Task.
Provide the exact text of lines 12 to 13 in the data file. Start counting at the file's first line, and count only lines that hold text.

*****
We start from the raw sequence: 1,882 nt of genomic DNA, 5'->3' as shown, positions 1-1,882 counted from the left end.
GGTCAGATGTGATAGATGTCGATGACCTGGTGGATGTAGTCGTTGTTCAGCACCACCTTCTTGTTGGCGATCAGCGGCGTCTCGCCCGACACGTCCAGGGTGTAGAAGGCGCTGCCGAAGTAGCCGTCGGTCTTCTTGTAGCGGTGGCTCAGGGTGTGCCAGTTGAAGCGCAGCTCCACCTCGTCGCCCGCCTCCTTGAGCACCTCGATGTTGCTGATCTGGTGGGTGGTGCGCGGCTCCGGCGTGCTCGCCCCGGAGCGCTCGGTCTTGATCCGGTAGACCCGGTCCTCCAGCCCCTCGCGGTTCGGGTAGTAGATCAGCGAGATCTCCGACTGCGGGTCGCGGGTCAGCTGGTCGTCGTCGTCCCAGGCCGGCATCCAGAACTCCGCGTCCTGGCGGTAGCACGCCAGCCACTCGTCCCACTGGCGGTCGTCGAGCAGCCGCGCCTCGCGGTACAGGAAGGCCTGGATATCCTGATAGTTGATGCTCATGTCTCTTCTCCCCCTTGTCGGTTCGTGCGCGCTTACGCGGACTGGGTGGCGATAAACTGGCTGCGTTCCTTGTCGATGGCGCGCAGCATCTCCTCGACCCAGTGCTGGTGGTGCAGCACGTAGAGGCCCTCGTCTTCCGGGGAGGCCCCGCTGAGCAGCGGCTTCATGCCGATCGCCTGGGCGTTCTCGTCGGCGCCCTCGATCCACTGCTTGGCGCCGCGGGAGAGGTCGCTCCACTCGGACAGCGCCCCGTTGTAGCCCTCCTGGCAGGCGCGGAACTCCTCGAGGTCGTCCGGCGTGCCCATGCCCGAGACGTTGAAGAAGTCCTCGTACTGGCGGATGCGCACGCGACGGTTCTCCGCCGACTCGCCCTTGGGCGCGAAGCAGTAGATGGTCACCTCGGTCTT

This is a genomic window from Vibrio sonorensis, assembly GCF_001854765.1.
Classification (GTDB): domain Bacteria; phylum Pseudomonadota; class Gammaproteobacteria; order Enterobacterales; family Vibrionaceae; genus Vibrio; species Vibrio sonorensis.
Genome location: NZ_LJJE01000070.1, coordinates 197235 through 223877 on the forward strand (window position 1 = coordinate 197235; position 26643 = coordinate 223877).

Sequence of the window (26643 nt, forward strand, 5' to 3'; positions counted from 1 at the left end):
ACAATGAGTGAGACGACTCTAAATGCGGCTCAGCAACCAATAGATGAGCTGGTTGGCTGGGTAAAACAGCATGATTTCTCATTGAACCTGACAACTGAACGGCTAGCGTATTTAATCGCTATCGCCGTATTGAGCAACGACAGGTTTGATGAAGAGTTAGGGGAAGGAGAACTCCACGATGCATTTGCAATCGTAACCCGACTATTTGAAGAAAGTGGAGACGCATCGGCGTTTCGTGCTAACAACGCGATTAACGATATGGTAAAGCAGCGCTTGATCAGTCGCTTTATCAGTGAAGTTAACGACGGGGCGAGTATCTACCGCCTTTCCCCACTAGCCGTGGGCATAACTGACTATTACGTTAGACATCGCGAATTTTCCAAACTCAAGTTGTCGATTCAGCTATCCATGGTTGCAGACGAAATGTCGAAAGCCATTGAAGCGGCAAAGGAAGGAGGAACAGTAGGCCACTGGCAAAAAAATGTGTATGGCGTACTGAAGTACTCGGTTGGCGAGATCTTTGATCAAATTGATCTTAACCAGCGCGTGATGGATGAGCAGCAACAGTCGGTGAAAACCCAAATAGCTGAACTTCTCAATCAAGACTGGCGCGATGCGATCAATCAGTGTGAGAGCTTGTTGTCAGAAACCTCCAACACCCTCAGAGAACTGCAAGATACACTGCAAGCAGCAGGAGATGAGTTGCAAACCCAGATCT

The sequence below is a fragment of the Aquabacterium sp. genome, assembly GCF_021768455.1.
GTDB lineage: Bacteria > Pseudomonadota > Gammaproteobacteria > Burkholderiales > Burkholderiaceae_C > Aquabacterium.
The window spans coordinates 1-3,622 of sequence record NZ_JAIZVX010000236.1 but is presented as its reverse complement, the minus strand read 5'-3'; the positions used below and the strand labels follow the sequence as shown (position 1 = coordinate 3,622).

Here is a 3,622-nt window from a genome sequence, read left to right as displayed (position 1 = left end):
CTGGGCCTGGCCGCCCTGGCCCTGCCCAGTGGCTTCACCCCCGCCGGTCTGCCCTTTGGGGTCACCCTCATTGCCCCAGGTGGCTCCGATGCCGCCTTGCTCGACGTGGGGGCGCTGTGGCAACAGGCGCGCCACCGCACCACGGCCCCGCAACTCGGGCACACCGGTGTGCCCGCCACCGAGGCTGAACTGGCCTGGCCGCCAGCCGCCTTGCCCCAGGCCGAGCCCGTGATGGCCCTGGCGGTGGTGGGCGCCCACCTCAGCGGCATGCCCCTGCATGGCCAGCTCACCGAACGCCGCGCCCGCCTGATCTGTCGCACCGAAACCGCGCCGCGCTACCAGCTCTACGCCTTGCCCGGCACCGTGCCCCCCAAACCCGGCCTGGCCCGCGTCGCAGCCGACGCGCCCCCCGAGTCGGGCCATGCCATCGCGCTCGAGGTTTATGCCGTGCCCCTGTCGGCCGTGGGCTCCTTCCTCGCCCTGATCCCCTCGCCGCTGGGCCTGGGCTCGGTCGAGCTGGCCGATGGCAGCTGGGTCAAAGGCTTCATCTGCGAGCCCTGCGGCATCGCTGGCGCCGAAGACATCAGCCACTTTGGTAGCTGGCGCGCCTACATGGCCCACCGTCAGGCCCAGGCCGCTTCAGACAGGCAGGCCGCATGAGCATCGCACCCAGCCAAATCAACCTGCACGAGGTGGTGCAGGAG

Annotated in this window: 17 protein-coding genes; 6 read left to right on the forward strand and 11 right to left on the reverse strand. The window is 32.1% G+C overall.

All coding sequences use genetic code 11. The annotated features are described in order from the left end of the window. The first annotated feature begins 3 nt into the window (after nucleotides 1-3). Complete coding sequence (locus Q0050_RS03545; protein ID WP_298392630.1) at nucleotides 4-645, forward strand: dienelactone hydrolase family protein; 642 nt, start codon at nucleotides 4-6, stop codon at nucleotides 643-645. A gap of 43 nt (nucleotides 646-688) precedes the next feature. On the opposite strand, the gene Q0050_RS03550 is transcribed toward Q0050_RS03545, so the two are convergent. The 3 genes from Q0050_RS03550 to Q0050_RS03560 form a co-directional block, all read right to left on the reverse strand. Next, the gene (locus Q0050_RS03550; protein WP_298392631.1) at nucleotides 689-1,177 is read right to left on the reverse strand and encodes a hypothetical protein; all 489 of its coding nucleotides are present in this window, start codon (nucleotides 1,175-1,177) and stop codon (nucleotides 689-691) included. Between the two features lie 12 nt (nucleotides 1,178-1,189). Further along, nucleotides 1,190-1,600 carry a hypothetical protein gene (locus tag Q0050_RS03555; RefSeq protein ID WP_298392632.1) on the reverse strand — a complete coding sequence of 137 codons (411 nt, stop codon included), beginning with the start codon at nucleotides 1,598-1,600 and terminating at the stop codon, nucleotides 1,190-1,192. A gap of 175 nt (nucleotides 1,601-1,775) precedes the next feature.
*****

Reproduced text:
CTGGGCCTGGCCGCCCTGGCCCTGCCCAGTGGCTTCACCCCCGCCGGTCTGCCCTTTGGGGTCACCCTCATTGCCCCAGGTGGCTCCGATGCCGCCTTGCTCGACGTGGGGGCGCTGTGGCAACAGGCGCGCCACCGCACCACGGCCCCGCAACTCGGGCACACCGGTGTGCCCGCCACCGAGGCTGAACTGGCCTGGCCGCCAGCCGCCTTGCCCCAGGCCGAGCCCGTGATGGCCCTGGCGGTGGTGGGCGCCCACCTCAGCGGCATGCCCCTGCATGGCCAGCTCACCGAACGCCGCGCCCGCCTGATCTGTCGCACCGAAACCGCGCCGCGCTACCAGCTCTACGCCTTGCCCGGCACCGTGCCCCCCAAACCCGGCCTGGCCCGCGTCGCAGCCGACGCGCCCCCCGAGTCGGGCCATGCCATCGCGCTCGAGGTTTATGCCGTGCCCCTGTCGGCCGTGGGCTCCTTCCTCGCCCTGATCCCCTCGCCGCTGGGCCTGGGCTCGGTCGAGCTGGCCGATGGCAGCTGGGTCAAAGGCTTCATCTGCGAGCCCTGCGGCATCGCTGGCGCCGAAGACATCAGCCACTTTGGTAGCTGGCGCGCCTACATGGCCCACCGTCAGGCCCAGGCCGCTTCAGACAGGCAGGCCGCATGAGCATCGCACCCAGCCAAATCAACCTGCACGAGGTGGTGCAGGAG

Annotated in this window: 17 protein-coding genes; 6 read left to right on the forward strand and 11 right to left on the reverse strand. The window is 32.1% G+C overall.